"I Will Dare" was a single, but it wasn't a hit. The Replacements never really had a hit, even after they got that major label deal and released "Tim" (1985), a brilliant, focused mainstream rock record with some immortal songs, and followed it up with "Pleased to Meet Me". When a song as perfect as "Can't Hardly Wait" is not a hit, it is just not meant to be for a band, frankly. Especially when that band consistently sabotage themselves by playing deliberately awful gigs, have multiple drug and alcohol abuse issues, and refuse to make conventional videos for MTV. But this was part of what made the Replacements what they were - a chaotic riot of problems and genius, primarily a fan's band, hostile to the industry itself but blessed with Westerberg's songs. They soldiered on for two more albums of variable quality - the final album, "All Shook Down" (1990) is a Westerberg solo record in all but name - before splitting. Westerberg began a solo career which has been interesting and occasionally brilliant but never as inspired as the best days of his old band.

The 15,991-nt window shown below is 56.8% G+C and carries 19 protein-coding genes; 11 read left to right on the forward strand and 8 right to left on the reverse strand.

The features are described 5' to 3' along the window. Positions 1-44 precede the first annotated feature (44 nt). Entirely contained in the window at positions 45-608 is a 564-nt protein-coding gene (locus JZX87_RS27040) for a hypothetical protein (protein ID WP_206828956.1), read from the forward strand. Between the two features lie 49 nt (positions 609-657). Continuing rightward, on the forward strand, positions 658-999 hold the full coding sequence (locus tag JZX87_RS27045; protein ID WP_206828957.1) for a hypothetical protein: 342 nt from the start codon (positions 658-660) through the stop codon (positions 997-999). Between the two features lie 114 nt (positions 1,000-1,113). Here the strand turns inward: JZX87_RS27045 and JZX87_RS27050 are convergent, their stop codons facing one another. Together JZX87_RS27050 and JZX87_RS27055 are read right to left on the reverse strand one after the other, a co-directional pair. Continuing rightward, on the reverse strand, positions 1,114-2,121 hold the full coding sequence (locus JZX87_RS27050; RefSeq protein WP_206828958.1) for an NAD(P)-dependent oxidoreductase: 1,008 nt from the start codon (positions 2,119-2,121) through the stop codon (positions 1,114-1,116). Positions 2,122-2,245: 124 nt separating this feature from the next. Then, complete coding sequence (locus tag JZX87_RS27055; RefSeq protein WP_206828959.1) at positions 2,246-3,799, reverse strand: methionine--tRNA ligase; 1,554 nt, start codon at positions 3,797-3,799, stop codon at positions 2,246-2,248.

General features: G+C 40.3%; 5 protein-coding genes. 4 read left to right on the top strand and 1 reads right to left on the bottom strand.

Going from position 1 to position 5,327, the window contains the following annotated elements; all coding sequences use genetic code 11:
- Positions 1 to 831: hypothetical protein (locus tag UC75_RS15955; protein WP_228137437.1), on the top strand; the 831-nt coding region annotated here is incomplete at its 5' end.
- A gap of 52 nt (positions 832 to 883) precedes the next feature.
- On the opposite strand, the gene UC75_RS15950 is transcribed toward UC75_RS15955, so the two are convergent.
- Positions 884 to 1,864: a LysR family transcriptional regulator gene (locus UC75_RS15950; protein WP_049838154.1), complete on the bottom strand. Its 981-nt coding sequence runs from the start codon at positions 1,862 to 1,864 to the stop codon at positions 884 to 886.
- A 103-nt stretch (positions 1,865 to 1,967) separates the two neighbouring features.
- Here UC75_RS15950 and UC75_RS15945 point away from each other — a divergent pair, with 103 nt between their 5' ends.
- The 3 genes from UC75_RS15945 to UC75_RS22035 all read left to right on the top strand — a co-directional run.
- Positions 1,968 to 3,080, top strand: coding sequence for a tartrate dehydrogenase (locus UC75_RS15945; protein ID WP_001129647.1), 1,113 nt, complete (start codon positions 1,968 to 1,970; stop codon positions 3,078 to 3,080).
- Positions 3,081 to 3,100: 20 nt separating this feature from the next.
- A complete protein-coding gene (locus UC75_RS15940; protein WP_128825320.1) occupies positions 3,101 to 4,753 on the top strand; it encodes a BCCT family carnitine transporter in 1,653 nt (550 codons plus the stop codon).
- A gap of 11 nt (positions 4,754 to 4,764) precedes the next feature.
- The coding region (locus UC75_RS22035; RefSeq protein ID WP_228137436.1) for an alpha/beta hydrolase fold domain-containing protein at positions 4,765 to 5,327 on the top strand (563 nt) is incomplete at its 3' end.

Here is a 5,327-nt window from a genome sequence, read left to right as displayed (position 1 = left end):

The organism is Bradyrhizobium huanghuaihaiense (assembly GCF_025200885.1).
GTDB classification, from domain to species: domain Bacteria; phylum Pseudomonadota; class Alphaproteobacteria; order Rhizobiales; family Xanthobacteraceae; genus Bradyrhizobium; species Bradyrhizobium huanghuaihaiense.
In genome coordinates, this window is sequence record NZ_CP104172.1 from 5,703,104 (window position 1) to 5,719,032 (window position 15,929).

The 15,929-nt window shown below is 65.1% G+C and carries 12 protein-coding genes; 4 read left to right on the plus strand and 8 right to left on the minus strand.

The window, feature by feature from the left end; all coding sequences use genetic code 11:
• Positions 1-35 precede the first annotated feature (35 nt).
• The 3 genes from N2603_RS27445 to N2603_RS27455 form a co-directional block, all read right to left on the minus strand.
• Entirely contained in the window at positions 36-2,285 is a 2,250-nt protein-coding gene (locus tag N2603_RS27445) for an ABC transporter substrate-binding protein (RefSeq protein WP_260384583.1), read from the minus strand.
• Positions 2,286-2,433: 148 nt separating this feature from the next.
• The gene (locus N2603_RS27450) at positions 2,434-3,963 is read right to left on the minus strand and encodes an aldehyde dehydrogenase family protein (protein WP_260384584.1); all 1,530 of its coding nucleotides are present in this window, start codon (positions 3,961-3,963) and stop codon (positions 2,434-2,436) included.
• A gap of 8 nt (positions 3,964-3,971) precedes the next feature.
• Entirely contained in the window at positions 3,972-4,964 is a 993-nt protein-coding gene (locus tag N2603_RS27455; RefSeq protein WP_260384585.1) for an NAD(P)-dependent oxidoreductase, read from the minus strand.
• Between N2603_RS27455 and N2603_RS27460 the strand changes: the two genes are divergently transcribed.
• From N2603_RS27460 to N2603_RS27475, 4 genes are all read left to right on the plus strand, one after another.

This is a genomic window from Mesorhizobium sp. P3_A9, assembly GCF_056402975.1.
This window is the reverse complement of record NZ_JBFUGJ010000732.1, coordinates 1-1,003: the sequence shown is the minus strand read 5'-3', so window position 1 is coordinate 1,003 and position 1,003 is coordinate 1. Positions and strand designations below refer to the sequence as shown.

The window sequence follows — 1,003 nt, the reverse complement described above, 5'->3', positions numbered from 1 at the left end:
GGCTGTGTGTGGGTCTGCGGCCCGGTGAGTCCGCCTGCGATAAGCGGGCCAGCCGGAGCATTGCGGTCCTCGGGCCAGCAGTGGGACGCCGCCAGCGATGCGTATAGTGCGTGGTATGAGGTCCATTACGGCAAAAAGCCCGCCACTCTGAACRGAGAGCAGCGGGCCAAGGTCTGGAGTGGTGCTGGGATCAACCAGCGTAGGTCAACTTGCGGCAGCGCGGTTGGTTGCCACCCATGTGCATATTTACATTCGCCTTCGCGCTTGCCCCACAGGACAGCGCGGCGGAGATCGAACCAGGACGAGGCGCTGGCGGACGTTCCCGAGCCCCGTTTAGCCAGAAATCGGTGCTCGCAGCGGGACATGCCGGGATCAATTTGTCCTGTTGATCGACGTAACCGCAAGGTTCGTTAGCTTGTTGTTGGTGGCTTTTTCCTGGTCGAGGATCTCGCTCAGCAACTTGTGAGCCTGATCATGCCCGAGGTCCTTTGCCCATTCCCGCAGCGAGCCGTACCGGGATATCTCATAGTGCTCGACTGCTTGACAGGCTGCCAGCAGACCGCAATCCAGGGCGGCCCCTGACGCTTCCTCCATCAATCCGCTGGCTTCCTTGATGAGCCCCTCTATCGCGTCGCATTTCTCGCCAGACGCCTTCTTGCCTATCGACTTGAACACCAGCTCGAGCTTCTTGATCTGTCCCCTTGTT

They are one of my favourite bands, and I like and understand them more with every year. Over the last year all of their albums have been reissued with bonus tracks, and they reassembled a few years ago to record a couple of middling songs for a Best of compilation. But watching their influence spread and grow has been strangely even more satisfying. They basically invented grunge a decade early, a fact acknowledged by Cameron Crowe when he commissioned two new Westerberg songs for the soundtrack of "Singles" (he also gave "Within Your Reach" a great moment in "Say Anything"), and also by Kurt Cobain, a big fan. Their influence is also obvious in alt-country, with Jeff Tweedy having written a Wilco song about Westerberg ("The Lonely 1") (as did They Might Be Giants and Art Brut) and people like Ryan Adams admitting their influence. Their songs continually pop up in films - always jarringly, for me - and yet they remain a cult band, the kind of act you can never be certain somebody will have heard of.